My Arrival in Galapagos (or how I came to be riding with the airline crew of AeroGal)

Puerto Ayora Travel Blog

 › entry 6 of 89 › view all entries
Getting on the plane to go to the Galapagos

After not a small amount of turbulence, we land in the middle of what looks like a desert with cool cactus trees.  After landing on the island of Baltra, I have to take a bus across the tiny island (of course, putting the airport  the other side of the island would make too much sense), take a ferry to Santa Cruz, the island where my town Puerto Ayora is.  There, I will take a $4 cab ride across the island to my homestay, whose address is "halfway down the block from the mechanic Gallardo."  I can see directions are going to be interesting in Puerto Ayora.  The town of Puerto Ayora has about 15-20k people, depending who you're talking to, but addresses are still given in relation to landmarks or people.

yay, we made it!
  So my address is simply "la casa de Carlos Arturo".  And my more detatiled address is: the house of Carlos Arturo next to the Mechanic Gallardo. 

After landing, I'm pretty stoked to stop flying and finally be able to take more than a few steps without losing my breath.  I get through immigration and then head for the buses.  All the gringos are congregating outside the airport meeting their tours and such and here I a local and jump onto a bus with people already in it (local people).  Of course as the logic in these parts go, the gringos get on to other bus about half an hour later and take off while we're still sitting around.  No one in the bus is wondering why we are still waiting to leave, much less complaining.

Welcome to the Galapagos!
  Whatevers.  We finally leave.  The ride is about 10 minutes long through desert.  The islands are such that the leeward side is incredibly dry while the windward side is (not surprisingly) quite lush.  We get to the tiny dock and jump into the ferry for a 5-minutes trip across the little canal.  The trip costs $1.  While admiring the amazing landscape, it is here I realize that wait, I don't have  my suitcase.  So, we get to the other side and I kind of nervously / dumbfoundedly say: I forgot my suitcase at the airport.  The ferry guy looks at me with a mix of "wow, that's really stupid" and "wow, that's a really bad accent you have."  Nonetheless, I jump back on the boat anad head back over to the island of Baltra.
Canal between the islands of Santa Cruz and Baltra, where I suddenly realized that I had forgotten to pick up my suitcase.

The problem is that the buses to and from the airport have stopped running because there are only a few flights per day.  Great.  So, I get off and there's a truck unloading and loading things.  I chat with the guys there and they look at me sympathetically and curiously. After all the heavy lifting has finished, they tell me that they can take me to and from the airport for $10 which is kind of a lot of money but not unreasonable ...not to mention, it wasn't really the time to be economical.  So me and some dude jump into the truck and take off.  On the way (which is the one road on the island), we run into the bus carrying all the airport workers on their way home.  We stop the bus, I jump out to check if they are carrying my suitcase.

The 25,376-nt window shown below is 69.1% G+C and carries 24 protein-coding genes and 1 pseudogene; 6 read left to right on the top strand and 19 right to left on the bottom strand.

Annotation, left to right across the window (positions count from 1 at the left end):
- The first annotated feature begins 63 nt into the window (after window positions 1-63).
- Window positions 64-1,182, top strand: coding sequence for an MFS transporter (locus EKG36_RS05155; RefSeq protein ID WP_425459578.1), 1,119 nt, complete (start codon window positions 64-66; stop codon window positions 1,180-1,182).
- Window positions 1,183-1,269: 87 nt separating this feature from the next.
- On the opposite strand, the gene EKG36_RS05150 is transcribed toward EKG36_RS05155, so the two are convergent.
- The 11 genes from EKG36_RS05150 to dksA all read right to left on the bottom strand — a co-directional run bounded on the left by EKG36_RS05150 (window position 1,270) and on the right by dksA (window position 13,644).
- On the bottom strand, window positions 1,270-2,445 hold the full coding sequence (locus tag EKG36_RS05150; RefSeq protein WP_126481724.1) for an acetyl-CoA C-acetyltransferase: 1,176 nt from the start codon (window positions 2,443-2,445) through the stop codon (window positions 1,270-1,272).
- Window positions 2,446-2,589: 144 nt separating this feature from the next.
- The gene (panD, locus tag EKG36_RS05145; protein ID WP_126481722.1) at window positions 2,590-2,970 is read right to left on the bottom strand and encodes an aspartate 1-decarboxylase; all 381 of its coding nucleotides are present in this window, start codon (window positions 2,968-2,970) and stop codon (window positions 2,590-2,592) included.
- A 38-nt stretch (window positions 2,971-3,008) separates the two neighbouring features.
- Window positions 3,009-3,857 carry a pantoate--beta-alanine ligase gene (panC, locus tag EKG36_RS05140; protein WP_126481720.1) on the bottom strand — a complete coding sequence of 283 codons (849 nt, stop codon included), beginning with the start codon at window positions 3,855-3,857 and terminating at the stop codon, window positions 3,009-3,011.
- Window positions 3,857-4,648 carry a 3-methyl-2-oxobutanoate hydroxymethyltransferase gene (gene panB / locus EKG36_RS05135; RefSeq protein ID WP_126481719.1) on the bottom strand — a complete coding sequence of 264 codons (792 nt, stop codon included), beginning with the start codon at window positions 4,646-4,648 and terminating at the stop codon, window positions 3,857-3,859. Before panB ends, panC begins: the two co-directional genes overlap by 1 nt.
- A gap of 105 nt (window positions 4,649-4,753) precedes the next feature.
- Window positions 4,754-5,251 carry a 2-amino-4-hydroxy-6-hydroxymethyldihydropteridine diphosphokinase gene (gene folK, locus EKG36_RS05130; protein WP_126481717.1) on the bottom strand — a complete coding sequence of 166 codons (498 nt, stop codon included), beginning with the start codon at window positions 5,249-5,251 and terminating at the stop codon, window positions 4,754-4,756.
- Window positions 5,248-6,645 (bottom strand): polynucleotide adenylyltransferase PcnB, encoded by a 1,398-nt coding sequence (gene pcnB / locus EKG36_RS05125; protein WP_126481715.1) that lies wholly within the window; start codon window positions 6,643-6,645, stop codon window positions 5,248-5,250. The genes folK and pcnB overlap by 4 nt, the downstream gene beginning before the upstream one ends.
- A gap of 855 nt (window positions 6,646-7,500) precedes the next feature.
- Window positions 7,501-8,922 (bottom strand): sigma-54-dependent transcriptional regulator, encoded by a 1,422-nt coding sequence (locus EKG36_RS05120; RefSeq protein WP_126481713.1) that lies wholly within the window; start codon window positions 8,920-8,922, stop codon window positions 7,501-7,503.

Driveway to my homestay
  Amazingly, they are.  So, the dude tells me to ride the bus with them and I turn right back around to head to the ferry without having to pay the $10 and with  my suitcase. 

So here I am sitting on the ferry and a bus with the whole crew of the local airline AeroGal.  I not only don't have to pay for the bus to Puerto Ayora, but the workers' shuttle drops me off in front of a driveway with about 5 houses connected to it.  One of the friendly crew points generally to all the houses and says, there is Carlos Arturo's house.  I walk towards the driveway and ask a random person on the street who actually knows which house is Carlos Arturo's.  After being here for a few days, it is not surprising that this is the case.

Front door of my house and my room with the balcony above.
  This house is like the hangout place for all people under 30 or at least like-minded.  I wander in through the open screen door and have to shout a couple of times to get anyone's attention.  Gabriela,  the 23-year-old daughter is home with her 8-month old son, Mattias, a cute, chubby baby who at first strikes me as strange looking but grows on me. I'm not sure who the father is and probably will never know.  In any case, it seems as though if you're over the age of 23, you probably have about a 50% chance of having 1-3 kids already. 

elpirato says:
please. tell for me
what price in month ?
do you have any contacts?
Posted on: Jan 30, 2010
aswold says:
Very interesting, you're lucky they had your suitcase!
Posted on: Apr 07, 2008
Join TravBuddy to leave comments, meet new friends and share travel tips!
Getting on the plane to go to the …
Getting on the plane to go to the…
yay, we made it!
yay, we made it!
Welcome to the Galapagos!
Welcome to the Galapagos!
Canal between the islands of Santa…
Canal between the islands of Sant…
Driveway to my homestay
Driveway to my homestay
Front door of my house and my room…
Front door of my house and my roo…
Puerto Ayora
photo by: timbo